Once you successfully complete your Latin course, you will be accredited with one course-unit towards a Birkbeck BA degree.
Introduction to Latin
- Tutor: Dimitra Kokkini firstname.lastname@example.org
- Course outline available here.
- The aim of the course is the introduce students to the basic principles of Classical Latin. It provides a firm basis of grammar, sentence structure and vocabulary of the language, through which the students will be able to read and translate into English Roman drama in adaptation. We will be using the texts provided in Reading Latin, as well as additional material depending on progress and the needs of the class. By the end of the year the students will have gained sufficient knowledge of the language to be able to approach and successfully translate adapted passages of Latin prose and drama. No prior knowledge of the language is necessary.
- Course book: P.V. Jones and K.C. Sidwell, Reading Latin: Text (Cambridge University Press, 1986)
- P.V. Jones and K.C. Sidwell, Reading Latin: Vocabulary, Grammar and Exercises (Cambridge University Press, 1986)
- Recommended additional material: J. Morwood, A Latin Grammar (Oxford University Press, 1999) Kennedy’s Revised Latin Primer (Longman, 1965)
- J. Morwood, The Pocket Oxford Latin Dictionary (Oxford University Press, 2005)
- N. Goldman and L. Szymanski, English Grammar for Students of Latin (2004)
- Tutor: Luke Houghton
- This course is a study of Latin language for students who have completed the Beginners Latin course or an equivalent (Latin to GCSE standard). The course aims to develop the students’ knowledge of Latin grammar and widen their vocabulary, enabling them to master regular syntactical constructions and read standard Latin texts.
- The course covers sections 4A-5G of Jones & Sidwell’s, Reading Latin. By the end of the course students should be able to understand all syntactical constructions covered in these units and demonstrate their ability by translating from Latin into English and from English into Latin.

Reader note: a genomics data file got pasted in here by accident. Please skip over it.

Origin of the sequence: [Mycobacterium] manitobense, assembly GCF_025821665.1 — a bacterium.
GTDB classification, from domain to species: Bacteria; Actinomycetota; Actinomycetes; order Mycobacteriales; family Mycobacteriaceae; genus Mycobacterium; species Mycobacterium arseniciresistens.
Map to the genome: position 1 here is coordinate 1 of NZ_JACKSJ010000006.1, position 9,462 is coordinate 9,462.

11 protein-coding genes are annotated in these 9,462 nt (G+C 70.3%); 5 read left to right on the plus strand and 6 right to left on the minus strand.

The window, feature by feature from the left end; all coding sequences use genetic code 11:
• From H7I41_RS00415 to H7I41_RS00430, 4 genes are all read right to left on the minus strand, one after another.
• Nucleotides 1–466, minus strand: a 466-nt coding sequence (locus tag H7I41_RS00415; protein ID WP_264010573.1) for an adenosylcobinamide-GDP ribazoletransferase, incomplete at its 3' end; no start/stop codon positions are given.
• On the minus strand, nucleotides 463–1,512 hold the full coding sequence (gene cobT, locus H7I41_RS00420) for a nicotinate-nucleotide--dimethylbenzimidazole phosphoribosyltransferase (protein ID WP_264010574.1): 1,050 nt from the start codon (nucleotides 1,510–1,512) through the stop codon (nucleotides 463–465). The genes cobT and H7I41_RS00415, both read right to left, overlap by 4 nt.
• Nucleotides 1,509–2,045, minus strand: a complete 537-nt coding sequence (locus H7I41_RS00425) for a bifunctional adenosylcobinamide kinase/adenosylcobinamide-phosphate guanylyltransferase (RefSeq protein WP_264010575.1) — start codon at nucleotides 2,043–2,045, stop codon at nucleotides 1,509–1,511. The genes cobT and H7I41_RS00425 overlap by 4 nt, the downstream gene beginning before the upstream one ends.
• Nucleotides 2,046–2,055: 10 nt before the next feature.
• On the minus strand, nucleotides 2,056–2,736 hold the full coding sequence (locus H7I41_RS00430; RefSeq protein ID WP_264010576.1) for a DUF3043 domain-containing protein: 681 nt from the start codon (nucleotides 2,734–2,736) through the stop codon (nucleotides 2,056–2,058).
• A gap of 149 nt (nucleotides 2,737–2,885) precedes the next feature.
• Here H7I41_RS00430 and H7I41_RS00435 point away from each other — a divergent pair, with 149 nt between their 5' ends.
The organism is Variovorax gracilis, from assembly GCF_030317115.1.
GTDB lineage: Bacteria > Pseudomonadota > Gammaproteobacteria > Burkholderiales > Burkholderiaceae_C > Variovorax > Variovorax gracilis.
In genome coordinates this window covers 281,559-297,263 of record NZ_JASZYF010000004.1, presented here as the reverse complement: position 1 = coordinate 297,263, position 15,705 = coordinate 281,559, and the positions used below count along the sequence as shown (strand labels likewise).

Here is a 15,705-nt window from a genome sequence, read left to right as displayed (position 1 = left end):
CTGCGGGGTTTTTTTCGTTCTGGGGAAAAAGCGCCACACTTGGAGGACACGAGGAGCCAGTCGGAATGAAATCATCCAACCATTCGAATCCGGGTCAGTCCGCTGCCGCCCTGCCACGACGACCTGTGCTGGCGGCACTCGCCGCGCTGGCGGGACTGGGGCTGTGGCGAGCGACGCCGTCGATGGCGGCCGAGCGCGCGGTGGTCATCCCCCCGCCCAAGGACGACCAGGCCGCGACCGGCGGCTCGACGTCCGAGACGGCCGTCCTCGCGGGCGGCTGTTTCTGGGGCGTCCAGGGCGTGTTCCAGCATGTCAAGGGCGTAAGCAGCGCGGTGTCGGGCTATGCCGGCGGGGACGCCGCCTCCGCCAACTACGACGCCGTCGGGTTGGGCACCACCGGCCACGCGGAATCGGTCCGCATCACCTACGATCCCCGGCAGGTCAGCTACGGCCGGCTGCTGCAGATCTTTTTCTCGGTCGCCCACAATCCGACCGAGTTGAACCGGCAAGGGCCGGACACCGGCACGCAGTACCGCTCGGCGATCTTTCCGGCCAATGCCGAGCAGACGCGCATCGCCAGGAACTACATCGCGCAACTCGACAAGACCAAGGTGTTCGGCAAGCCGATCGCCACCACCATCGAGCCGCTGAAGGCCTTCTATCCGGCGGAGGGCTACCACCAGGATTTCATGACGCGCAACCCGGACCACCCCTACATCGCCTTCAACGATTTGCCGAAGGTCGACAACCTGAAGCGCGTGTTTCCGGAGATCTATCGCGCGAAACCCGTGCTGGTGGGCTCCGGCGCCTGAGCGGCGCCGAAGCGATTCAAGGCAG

- In addition to the coursebook work, students will study a short unadapted text and practice reading and translating Latin texts at sight.
- Assessment is by one 3 hour examination.
- Essential texts: P. V. Jones and K. Sidwell, Reading Latin (Cambridge 1986) [two volumes: Texts + Grammar, Vocabulary and Exercises]
J. Morwood, A Latin Grammar (Oxford 1999).
Allen & Greenough’s New Latin Grammar is available as pdf download at http://www.textkit.com
- Tutor: Dr Liz Gloyn
- This course aims to equip students to read most prose and verse texts with confidence and a high level of grammatical comprehension, and to appreciate stylistic differences between texts.
- You will need Intermediate Latin or equivalent (eg. A-level) to study this course.
- Besides grammar work to consolidate your prior knowledge, the course will include unseen translation, prose composition, elementary study of metre, and the study of extracts from a range of authors (eg. Virgil, Livy, Tacitus, Cicero, Apuleius, Horace).
- Students are expected to do regular preparation of set texts, prose translations and other translation exercises.
- Assessed by unseen written exams (70%), one 1,500 word essay, normally submitted in March (15%) and one in- class test (15%, taken in January).
- Essential texts: A. Keller & S. Russell, Learn to Read Latin: Textbook Pt. 2. Yale University Press 2007 (978-0300120950)
J. Morwood, A Latin Grammar. Oxford University Press 1999 (978-0198601999)
- Optional further reading: Keller & Russell is a very attractive self-contained course with grammar and an excellent range of texts with commentary. Where difficult points (e.g. gerunds, participles etc.) require additional practice, I shall supply photocopied material selected from a range of other available courses.
Latin Set Book - Cicero
Course tutor: Dr Ian Goh
Marcus Tullius Cicero (106-43 BCE), writer, orator and statesman, was a central figure in the political and social life of his time. He has been considered one of the greatest speakers of his or any generation; he was consul in 63 BCE and a senior figure in the senate thereafter; he lived through and played his part in key events such as the career of Pompey, the civil war between Pompey and Julius Caesar, the assassination of Caesar and the rise of Octavian. It is through Cicero’s writings, in the form of letters, speeches and treatises, that we gain much of our source material for the first century BCE.
In this module we will read two texts by Cicero. In the autumn term, we will study Cicero’s philosophical treatise, Laelius de Amicitia. This treatise was written in 44 BCE, as Cicero and his allies were coming to terms with Caesar’s grip on power. The subject is how to maintain friendships in the face of both grief and political intrigue. In the spring term we will study what remains of Cicero’s fragmentary speech In Pisonem, given in 57 BCE. Cicero presents a tour-de-force of invective against Lucius Calpurnius Piso Caesoninus, Caesar’s father-in-law, aiming to discredit him and force a Caesarian divorce. Though unsuccessful in the latter aim, the result makes for entertaining reading.